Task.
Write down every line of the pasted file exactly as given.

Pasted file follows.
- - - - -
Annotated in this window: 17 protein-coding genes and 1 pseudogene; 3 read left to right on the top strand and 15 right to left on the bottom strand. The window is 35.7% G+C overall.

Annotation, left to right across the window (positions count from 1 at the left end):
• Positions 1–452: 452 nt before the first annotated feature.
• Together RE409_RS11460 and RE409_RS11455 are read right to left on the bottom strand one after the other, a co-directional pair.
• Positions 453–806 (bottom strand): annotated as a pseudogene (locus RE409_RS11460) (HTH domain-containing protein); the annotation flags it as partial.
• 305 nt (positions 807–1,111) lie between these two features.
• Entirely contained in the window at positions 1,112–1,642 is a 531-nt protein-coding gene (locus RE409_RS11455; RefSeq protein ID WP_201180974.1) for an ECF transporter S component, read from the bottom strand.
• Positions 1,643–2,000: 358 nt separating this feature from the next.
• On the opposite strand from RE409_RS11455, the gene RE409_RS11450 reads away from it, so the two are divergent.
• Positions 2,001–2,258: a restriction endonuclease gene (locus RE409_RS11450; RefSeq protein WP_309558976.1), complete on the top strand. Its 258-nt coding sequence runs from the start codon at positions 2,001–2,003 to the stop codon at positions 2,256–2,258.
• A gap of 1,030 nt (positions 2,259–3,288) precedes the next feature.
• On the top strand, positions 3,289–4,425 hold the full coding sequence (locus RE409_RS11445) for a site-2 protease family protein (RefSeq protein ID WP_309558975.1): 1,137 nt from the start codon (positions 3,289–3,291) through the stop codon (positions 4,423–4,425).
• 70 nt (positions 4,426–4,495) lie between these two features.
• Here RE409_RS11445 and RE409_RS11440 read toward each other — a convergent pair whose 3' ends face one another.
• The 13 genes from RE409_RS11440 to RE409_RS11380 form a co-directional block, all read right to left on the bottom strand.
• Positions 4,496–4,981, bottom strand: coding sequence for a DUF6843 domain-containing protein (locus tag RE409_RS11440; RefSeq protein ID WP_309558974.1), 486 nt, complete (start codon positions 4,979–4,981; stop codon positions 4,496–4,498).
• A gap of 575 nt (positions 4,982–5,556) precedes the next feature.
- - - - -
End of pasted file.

Annotated in this window: 17 protein-coding genes and 1 pseudogene; 3 read left to right on the top strand and 15 right to left on the bottom strand. The window is 35.7% G+C overall.

Annotation, left to right across the window (positions count from 1 at the left end):
• Positions 1–452: 452 nt before the first annotated feature.
• Together RE409_RS11460 and RE409_RS11455 are read right to left on the bottom strand one after the other, a co-directional pair.
• Positions 453–806 (bottom strand): annotated as a pseudogene (locus RE409_RS11460) (HTH domain-containing protein); the annotation flags it as partial.
• 305 nt (positions 807–1,111) lie between these two features.
• Entirely contained in the window at positions 1,112–1,642 is a 531-nt protein-coding gene (locus RE409_RS11455; RefSeq protein ID WP_201180974.1) for an ECF transporter S component, read from the bottom strand.
• Positions 1,643–2,000: 358 nt separating this feature from the next.
• On the opposite strand from RE409_RS11455, the gene RE409_RS11450 reads away from it, so the two are divergent.
• Positions 2,001–2,258: a restriction endonuclease gene (locus RE409_RS11450; RefSeq protein WP_309558976.1), complete on the top strand. Its 258-nt coding sequence runs from the start codon at positions 2,001–2,003 to the stop codon at positions 2,256–2,258.
• A gap of 1,030 nt (positions 2,259–3,288) precedes the next feature.
• On the top strand, positions 3,289–4,425 hold the full coding sequence (locus RE409_RS11445) for a site-2 protease family protein (RefSeq protein ID WP_309558975.1): 1,137 nt from the start codon (positions 3,289–3,291) through the stop codon (positions 4,423–4,425).
• 70 nt (positions 4,426–4,495) lie between these two features.
• Here RE409_RS11445 and RE409_RS11440 read toward each other — a convergent pair whose 3' ends face one another.
• The 13 genes from RE409_RS11440 to RE409_RS11380 form a co-directional block, all read right to left on the bottom strand.
• Positions 4,496–4,981, bottom strand: coding sequence for a DUF6843 domain-containing protein (locus tag RE409_RS11440; RefSeq protein ID WP_309558974.1), 486 nt, complete (start codon positions 4,979–4,981; stop codon positions 4,496–4,498).
• A gap of 575 nt (positions 4,982–5,556) precedes the next feature.